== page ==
Amish Sauerbraten

When I was a kid in Korea, my parents used to take me to my Grandma’s house for a big family meal every Sunday. It was the most fun-filled day of the week. I got to share so many delicious meals and stories with my Grandma, uncles, aunts and cousins. The simple joy of family life and that strong sense of “togetherness” is something I’ve missed greatly ever since we moved to the US in the 80’s. Here, we always seem to be on-the-go. In today’s modern world, emails, texting and TV also seem to have conveniently replaced many endearing face-to-face interactions we used to have with our family, friends and neighbors. Last week, on the way back home from NYC, I stopped by an Amish village in Pennsylvania for a few days. Surrounded by peaceful farmland, I got completely mesmerized with the Amish folks’ humble, simple and green way of living and their delicious hearty foods. What impressed me most was seeing such a strong “connectedness” in their community, which reminded me of my Grandma’s Sunday gatherings. What an amazingly rich culture these plain Amish people have been able to keep for hundreds of years, while the world kept changing around them! Deeply admiring the beauty of their culture, I’ve decided to make a simple yet rich Amish Sauerbraten in my California kitchen to share with my friends and neighbors on Easter/Passover.

To start, in a big bowl, mix 1 ½ cup red wine vinegar, ½ cup sherry vinegar, 2 cups water, 3 bay leaves, 1 teaspoon dried thyme, 1 teaspoon black pepper, 6 whole cloves, 1 Tablespoon ginger (finely chopped), 1 Tablespoon brown sugar, 1 Tablespoon sea salt and 1 teaspoon ground allspice. Then, marinade 4 lbs round steak in the mixture for 2-3 days in the refrigerator. On the day of cooking, drain the meat, preheat some 7th taste mushroom olive oil in a pot, brown all sides of the meat and set it aside. Next, preheat some more mushroom olive oil in a fry pan and sauté 4 carrots (chopped), 4 onions (chopped) and 4 turnips (chopped) with some sea salt and freshly ground black pepper. Then, combine all vegetable and meats in one big pot and pour over the vinegar marinade. Bring it to boil and simmer with the cover for 2-4 hours, until meat turns tender. Right before serving, spoon the sauce over the meat to keep it moist and sprinkle some Italian parsley. It’s great to serve with some sliced sourdough and mashed potato.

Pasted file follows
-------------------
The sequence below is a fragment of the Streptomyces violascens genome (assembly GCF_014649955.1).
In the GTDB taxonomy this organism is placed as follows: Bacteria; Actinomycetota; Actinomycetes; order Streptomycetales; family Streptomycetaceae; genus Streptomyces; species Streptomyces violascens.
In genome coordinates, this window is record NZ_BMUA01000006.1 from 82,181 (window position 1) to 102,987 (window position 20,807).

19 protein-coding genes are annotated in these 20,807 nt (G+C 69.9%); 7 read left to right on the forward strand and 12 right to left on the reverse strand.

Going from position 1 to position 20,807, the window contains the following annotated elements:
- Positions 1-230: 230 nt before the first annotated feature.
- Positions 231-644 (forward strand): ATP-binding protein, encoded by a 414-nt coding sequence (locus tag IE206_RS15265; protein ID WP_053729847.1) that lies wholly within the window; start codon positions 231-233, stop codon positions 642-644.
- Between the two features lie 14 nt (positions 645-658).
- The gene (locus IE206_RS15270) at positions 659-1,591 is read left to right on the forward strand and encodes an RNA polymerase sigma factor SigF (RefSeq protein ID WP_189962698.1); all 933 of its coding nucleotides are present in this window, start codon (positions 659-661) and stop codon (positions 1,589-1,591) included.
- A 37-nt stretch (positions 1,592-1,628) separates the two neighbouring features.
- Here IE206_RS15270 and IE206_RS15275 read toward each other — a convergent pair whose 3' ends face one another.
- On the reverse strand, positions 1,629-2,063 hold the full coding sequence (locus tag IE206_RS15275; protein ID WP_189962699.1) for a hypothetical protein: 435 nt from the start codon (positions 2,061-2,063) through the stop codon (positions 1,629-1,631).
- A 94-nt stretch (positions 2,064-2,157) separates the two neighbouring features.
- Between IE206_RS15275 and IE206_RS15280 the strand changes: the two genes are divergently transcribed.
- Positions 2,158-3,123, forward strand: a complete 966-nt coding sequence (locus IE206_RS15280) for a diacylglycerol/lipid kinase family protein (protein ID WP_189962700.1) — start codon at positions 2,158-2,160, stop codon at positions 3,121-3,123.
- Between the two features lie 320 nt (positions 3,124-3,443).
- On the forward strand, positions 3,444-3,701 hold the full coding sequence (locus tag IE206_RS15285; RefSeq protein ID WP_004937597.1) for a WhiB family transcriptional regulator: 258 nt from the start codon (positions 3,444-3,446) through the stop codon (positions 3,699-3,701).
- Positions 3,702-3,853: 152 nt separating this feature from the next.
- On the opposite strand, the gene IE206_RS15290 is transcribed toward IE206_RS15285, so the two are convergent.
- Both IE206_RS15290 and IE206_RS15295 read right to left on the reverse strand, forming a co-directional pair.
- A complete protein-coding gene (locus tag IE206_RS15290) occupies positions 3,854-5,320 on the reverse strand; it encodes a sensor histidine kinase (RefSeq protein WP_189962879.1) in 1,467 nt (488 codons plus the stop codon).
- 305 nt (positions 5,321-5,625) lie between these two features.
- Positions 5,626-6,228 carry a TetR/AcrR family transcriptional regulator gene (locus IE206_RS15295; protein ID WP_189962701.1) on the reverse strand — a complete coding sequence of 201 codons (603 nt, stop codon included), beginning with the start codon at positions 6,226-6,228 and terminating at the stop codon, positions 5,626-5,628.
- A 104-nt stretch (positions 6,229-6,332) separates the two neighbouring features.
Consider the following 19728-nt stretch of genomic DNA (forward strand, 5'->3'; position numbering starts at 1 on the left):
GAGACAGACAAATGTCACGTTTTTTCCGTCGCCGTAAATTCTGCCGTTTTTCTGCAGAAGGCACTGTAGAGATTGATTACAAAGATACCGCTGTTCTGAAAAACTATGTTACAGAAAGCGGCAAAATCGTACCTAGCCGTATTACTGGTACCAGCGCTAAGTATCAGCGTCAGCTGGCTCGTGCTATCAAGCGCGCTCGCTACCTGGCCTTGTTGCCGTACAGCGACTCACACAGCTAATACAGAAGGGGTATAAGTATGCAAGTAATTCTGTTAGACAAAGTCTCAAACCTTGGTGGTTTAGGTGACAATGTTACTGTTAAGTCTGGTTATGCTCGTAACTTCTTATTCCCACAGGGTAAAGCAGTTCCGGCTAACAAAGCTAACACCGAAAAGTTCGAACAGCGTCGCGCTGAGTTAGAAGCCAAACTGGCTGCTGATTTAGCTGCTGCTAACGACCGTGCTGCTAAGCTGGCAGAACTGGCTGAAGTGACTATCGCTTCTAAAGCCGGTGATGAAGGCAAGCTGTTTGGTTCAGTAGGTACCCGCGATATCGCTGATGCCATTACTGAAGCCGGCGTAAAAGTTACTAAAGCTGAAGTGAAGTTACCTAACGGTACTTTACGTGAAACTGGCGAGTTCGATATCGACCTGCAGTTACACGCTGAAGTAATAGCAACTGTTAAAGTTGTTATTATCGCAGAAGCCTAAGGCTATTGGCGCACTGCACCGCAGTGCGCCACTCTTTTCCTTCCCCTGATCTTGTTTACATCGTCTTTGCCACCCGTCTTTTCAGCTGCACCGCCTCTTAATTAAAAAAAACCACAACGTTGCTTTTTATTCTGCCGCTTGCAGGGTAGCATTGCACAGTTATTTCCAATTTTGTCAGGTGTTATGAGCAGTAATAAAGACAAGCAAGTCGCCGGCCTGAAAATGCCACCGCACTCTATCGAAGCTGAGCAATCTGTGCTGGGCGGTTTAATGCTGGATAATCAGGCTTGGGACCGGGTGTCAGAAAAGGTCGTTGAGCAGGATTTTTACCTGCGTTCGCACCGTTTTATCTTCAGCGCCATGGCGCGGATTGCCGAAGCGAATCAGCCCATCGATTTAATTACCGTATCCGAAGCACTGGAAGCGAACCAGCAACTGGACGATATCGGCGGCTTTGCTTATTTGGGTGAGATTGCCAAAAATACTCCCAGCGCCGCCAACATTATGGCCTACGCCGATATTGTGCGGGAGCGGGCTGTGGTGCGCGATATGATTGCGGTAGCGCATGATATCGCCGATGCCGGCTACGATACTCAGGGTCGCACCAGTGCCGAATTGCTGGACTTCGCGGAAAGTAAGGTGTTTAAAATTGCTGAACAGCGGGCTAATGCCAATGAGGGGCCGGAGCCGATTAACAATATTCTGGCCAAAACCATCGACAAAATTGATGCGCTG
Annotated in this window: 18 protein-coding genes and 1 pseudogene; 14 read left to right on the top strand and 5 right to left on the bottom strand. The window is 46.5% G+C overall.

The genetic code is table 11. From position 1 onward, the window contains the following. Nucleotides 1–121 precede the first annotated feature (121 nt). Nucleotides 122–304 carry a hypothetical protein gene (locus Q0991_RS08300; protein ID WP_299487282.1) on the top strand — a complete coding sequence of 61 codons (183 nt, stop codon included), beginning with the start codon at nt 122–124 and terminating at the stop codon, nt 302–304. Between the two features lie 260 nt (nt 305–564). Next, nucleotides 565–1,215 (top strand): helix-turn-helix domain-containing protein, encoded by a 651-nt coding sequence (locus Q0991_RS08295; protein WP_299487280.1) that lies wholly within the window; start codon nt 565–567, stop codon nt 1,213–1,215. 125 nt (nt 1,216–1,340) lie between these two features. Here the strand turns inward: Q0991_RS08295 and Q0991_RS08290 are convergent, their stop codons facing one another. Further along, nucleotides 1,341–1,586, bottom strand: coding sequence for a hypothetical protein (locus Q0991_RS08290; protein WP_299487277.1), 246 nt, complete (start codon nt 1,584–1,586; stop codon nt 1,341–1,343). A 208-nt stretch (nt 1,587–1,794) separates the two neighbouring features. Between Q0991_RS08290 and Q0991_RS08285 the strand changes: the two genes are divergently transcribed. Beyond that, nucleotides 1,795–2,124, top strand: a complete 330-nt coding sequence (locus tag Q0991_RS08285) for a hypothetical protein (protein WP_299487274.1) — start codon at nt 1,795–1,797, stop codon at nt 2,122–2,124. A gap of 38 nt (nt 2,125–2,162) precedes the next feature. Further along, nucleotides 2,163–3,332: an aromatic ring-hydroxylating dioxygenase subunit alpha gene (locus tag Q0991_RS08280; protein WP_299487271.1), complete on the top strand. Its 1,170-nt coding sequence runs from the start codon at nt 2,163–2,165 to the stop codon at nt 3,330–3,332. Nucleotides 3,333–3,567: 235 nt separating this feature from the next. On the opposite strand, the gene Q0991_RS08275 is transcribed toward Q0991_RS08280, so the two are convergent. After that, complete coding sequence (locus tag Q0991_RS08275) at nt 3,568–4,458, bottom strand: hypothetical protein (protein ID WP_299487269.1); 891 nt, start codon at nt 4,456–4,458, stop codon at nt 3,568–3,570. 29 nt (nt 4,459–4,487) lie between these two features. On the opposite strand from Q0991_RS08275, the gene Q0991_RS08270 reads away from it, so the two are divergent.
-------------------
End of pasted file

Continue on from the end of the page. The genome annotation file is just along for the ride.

Origin­ating in Germany, like many of the Amish, Sauerbraten is basically a sour pot roast. The acid of the vinegar balances the richness of the meat so nicely that this dish doesn’t taste as heavy as other pot roasts. The meat is also so tender that you can just break if off with a fork. The highlight of this dish is the sauce. Carrots and turnips add a nice note of sweetness to the vinegar mix, while cloves, allspice and ginger blend in their wonderful flavors. In fact, this sauce has such complexities that a bite of carrots soaked in it tastes like mashed yam and a bite of turnips tastes like a sweet pickle. Soaking a piece of sourdough in the delicious sauce will also delight your taste buds. Enjoy the discovery of the “simple, yet rich” Amish flavors. Happy cooking!

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